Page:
Plagiarism


Definition
Plagiarism is presenting another person's existing work, original idea, or creative expression as one's own work or without assigning proper credit. Any ideas or materials taken from another source, including one's own work, must be fully acknowledged unless the information is common knowledge. To avoid plagiarizing, one must acknowledge the original source when adopting or reproducing material from existing work. Existing work includes, but is not limited to, ideas, opinions, theories, formulas, graphics, and pictures. Examples of plagiarism include, but are not limited to:

  • Intentionally or unintentionally using, paraphrasing, or quoting another person's original words, ideas, or research (including the words/ideas of faculty or students) in any academic work, grant request, presentation, etc., without explicitly identifying that person within your work;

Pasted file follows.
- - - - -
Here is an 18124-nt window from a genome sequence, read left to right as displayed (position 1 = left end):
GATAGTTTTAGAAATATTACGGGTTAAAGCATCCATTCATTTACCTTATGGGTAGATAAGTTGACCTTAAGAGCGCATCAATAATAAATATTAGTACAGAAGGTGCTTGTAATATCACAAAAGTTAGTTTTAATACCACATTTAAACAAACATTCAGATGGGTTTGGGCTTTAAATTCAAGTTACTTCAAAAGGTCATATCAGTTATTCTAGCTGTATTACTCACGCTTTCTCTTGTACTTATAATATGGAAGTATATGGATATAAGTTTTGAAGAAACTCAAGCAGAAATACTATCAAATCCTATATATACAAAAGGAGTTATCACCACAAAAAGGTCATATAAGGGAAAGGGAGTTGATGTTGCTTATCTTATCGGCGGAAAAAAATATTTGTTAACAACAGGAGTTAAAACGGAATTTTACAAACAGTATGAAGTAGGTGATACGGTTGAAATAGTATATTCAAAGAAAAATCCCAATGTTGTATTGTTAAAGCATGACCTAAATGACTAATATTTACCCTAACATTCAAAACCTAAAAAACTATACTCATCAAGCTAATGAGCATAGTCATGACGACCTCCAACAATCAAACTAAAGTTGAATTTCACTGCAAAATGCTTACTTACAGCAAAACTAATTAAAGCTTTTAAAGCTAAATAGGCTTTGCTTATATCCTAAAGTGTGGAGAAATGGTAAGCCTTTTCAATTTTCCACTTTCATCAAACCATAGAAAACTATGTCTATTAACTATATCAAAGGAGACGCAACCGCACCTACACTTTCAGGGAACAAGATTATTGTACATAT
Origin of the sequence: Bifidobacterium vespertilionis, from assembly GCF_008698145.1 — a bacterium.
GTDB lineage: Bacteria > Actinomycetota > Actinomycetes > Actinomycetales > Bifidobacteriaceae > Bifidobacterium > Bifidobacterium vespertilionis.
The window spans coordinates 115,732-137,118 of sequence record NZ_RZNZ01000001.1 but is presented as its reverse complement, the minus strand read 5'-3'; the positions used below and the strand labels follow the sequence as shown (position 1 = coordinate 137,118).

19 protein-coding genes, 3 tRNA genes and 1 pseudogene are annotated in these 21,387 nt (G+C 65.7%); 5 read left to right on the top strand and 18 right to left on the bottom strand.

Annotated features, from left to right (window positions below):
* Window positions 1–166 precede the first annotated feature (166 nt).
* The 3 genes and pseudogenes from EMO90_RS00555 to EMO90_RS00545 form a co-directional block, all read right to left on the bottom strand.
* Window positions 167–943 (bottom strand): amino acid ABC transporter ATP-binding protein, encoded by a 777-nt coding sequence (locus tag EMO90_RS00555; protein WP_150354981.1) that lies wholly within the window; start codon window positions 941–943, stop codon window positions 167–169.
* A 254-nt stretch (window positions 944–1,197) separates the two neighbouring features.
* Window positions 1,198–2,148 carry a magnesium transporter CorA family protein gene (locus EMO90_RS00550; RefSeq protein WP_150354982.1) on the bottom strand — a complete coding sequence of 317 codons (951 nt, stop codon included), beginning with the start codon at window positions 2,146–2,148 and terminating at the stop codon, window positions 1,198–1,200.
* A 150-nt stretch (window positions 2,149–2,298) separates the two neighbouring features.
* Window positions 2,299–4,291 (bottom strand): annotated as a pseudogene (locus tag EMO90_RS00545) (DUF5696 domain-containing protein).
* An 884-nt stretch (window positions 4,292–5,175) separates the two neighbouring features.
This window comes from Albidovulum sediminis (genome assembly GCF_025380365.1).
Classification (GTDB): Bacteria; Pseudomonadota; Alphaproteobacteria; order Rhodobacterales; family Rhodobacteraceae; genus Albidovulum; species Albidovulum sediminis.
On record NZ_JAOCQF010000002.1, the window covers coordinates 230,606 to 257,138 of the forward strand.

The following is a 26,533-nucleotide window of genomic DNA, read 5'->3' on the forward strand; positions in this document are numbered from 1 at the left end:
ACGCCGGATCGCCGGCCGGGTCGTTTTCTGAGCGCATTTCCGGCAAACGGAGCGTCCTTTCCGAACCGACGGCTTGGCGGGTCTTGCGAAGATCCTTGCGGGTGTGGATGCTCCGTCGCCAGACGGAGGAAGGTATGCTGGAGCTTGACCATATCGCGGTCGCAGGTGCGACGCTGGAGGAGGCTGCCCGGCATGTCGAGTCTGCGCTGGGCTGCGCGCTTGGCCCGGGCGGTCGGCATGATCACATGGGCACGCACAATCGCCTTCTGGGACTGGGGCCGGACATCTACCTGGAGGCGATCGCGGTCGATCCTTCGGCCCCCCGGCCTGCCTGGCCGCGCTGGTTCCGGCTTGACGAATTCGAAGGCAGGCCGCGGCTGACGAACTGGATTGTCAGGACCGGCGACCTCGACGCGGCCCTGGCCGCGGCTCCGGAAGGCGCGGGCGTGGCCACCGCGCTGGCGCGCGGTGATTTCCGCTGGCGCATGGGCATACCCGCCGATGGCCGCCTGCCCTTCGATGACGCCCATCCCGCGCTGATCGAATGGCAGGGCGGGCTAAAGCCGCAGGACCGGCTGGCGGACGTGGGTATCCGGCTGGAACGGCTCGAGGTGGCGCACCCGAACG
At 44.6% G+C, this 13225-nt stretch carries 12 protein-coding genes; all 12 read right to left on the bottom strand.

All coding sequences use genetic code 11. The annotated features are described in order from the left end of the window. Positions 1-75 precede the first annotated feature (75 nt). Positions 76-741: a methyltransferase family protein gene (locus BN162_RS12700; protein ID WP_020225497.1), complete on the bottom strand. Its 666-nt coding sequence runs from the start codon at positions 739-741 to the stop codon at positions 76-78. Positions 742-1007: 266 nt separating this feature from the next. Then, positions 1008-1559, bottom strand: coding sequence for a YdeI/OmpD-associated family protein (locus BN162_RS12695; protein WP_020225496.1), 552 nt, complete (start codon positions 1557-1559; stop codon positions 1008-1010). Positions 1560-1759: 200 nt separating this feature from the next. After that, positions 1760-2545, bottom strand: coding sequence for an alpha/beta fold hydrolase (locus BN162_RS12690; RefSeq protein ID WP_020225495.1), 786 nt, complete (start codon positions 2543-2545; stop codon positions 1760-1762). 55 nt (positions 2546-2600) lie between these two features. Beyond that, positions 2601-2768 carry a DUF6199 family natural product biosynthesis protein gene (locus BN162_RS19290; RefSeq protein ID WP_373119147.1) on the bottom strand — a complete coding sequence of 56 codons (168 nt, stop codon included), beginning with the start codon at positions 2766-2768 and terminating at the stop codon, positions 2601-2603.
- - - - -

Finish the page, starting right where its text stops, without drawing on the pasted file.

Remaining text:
• Failing to acknowledge outside sources consulted or used in a document (regardless of whether or not they were directly quoted in the document);
  • Failing to provide citations for all information consulted or borrowed from written or electronic documents (books, magazines, newspapers, pamphlets, websites, etc.).

Reference: Adapted from Southern Illinois University and the University of Washington-Bothell Academic Writing Center

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